Bug #90821 Mysql 8 support spatial fail with srid 4326
Submitted: 10 May 2018 9:43 Modified: 31 May 2018 13:17
Reporter: Lee Eric Email Updates:
Status: Not a Bug Impact on me:
None 
Category:MySQL Server: GIS Severity:S1 (Critical)
Version:8 OS:Any (centos 7.3)
Assigned to: CPU Architecture:x86
Tags: spatial srid 4326

[10 May 2018 9:43] Lee Eric
Description:
Steps:
INSERT se_image (rect) VALUES (ST_GeomFromText('POLYGON((-1 -2, 1 -2, 1 2, -1 2, -1 -2))',4326))

SELECT st_astext(rect) AS rect FROM se_image WHERE MBRINTERSECTS(rect, ST_GeomFromText('POLYGON((-90 -180, 90 -180, 90 180, -90 180, -90 -180))',4326));

Can't find record.

How to repeat:
CREATE TABLE `se_image` (
  `rect` POLYGON NOT NULL /*!80003 SRID 4326 */ COMMENT '存储的空间数据',
  SPATIAL KEY `sp_index` (`rect`)
) ENGINE=INNODB DEFAULT CHARSET=utf8mb4 COLLATE=utf8mb4_general_ci COMMENT='图幅'

SELECT st_astext(rect) AS rect FROM se_image

INSERT se_image (rect) VALUES (ST_GeomFromText('POLYGON((-1 -2, 1 -2, 1 2, -1 2, -1 -2))',4326))

SELECT st_astext(rect) AS rect FROM se_image WHERE MBRINTERSECTS(rect, ST_GeomFromText('POLYGON((-90 -180, 90 -180, 90 180, -90 180, -90 -180))',4326));
[10 May 2018 12:02] Miguel Solorzano
Thank you for the bug report.
[31 May 2018 13:17] Norvald Ryeng
Posted by developer:
 
Hi,

Thank you for using the geography support in MySQL 8.0!

There are three things in the test case I want to comment:

1. The polygon exterior rings are specified in clockwise order. OpenGIS standards specify that exterior rings should be in counter-clockwise order, while inner rings (holes) should be in clockwise order. MySQL will automatically flip these rings, so it doesn't affect computations in MySQL. But it might in other software, so I recommend following this standard.

2. The second polygon is larger than half the globe. That may cause problems in some cases in MySQL. Individual polygons should cover less than half the globe, but several such polygons can be combined in a geometrycollection if the size is an issue. However, in this case, it doesn't affect the computations.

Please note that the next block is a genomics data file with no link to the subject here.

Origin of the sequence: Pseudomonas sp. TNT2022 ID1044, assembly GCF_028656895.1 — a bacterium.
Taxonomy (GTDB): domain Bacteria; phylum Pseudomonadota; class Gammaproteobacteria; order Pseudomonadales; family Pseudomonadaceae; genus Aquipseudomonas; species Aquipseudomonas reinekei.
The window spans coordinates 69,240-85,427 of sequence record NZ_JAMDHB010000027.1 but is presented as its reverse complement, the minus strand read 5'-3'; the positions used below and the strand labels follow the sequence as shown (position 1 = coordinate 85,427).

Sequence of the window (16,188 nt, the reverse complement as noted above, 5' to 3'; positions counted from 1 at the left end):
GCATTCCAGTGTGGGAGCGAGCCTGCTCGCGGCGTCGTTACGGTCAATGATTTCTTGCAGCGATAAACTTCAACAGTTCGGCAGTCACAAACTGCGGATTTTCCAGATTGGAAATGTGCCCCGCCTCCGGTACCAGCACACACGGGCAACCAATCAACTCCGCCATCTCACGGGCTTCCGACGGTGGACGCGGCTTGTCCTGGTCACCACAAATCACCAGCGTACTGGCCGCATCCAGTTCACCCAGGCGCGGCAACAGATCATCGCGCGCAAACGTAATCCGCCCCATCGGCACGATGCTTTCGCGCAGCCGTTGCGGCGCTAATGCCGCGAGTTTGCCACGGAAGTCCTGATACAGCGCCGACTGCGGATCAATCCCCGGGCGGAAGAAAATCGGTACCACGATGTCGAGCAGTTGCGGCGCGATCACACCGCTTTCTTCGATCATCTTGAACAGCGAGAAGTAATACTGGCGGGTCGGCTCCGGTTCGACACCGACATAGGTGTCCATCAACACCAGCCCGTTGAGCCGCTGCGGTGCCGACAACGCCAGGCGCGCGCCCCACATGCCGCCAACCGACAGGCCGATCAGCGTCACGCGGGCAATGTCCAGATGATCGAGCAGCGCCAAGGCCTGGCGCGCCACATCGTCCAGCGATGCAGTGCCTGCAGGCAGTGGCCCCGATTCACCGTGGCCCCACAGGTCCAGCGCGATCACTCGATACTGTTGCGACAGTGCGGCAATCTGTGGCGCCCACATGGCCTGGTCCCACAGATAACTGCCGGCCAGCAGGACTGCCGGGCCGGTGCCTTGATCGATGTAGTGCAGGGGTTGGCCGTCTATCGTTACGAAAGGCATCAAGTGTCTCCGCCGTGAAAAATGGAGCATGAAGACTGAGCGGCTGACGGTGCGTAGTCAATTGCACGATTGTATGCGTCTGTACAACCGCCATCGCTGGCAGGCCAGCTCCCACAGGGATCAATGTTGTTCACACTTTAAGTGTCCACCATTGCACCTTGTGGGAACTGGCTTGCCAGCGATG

3. The second polygon is intended to cover the entire globe, but it doesn't. And this is where the problem with the query is. It is interpreted as an infinitely narrow polygon along the antimeridian. This happens because each jump from one pair of coordinates in the ring to the next take the shortest path between the points. The second point is lat=90 lon=-180. The third point is lat=90 long=180. These are actually the same point, so instead of going all the way from east to west, across the prime meridian, it is actually interpreted as a jump of zero distance. This is what causes the weird result. This polygon doesn't intersect the other one.

In order to get the intended result, each jump in the polygon ring must be defined so that the shortest route between those points is the intended route. This means adding more intermediate points, e.g.:

POLYGON((-90 -180, 0 -180, 90 -180, 90 -90, 90 0, 90 90, 90 180, 0 180, -90 180, -90 90, -90 0, -90 -90, -90 -180))

This will give you the desired result.

Of course, because of comment 1, I recommend specifying the polygon exterior ring in a counter-clockwise order:

POLYGON((-90 -180, -90 -90, -90 0, -90 90, -90 180, 0 180, 90 180, 90 90, 90 0, 90 -90, 90 -180, 0 -180, -90 -180))

I hope this explains what is happening.

I'm closing this ticket as not a bug.